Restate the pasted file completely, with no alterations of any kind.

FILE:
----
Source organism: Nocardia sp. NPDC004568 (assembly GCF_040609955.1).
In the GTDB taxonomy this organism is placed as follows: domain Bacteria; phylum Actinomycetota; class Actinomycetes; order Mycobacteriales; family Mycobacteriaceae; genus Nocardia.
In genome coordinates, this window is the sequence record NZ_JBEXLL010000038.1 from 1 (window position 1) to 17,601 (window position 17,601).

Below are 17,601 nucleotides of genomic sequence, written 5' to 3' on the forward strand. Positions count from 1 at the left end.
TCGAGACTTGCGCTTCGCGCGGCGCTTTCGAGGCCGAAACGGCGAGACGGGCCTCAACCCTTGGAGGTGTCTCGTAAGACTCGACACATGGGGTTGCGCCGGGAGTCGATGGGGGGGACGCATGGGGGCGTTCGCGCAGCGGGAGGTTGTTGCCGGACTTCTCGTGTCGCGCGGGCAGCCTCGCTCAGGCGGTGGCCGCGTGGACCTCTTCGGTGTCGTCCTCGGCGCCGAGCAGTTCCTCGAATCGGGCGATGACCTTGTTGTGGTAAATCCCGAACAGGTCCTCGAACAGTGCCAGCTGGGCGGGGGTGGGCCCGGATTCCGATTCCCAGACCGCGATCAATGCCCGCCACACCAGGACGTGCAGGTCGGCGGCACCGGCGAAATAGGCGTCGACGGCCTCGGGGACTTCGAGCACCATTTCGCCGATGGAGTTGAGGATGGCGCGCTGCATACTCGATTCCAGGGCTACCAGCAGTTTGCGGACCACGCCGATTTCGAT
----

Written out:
Source organism: Nocardia sp. NPDC004568 (assembly GCF_040609955.1).
In the GTDB taxonomy this organism is placed as follows: domain Bacteria; phylum Actinomycetota; class Actinomycetes; order Mycobacteriales; family Mycobacteriaceae; genus Nocardia.
In genome coordinates, this window is the sequence record NZ_JBEXLL010000038.1 from 1 (window position 1) to 17,601 (window position 17,601).

Below are 17,601 nucleotides of genomic sequence, written 5' to 3' on the forward strand. Positions count from 1 at the left end.
TCGAGACTTGCGCTTCGCGCGGCGCTTTCGAGGCCGAAACGGCGAGACGGGCCTCAACCCTTGGAGGTGTCTCGTAAGACTCGACACATGGGGTTGCGCCGGGAGTCGATGGGGGGGACGCATGGGGGCGTTCGCGCAGCGGGAGGTTGTTGCCGGACTTCTCGTGTCGCGCGGGCAGCCTCGCTCAGGCGGTGGCCGCGTGGACCTCTTCGGTGTCGTCCTCGGCGCCGAGCAGTTCCTCGAATCGGGCGATGACCTTGTTGTGGTAAATCCCGAACAGGTCCTCGAACAGTGCCAGCTGGGCGGGGGTGGGCCCGGATTCCGATTCCCAGACCGCGATCAATGCCCGCCACACCAGGACGTGCAGGTCGGCGGCACCGGCGAAATAGGCGTCGACGGCCTCGGGGACTTCGAGCACCATTTCGCCGATGGAGTTGAGGATGGCGCGCTGCATACTCGATTCCAGGGCTACCAGCAGTTTGCGGACCACGCCGATTTCGAT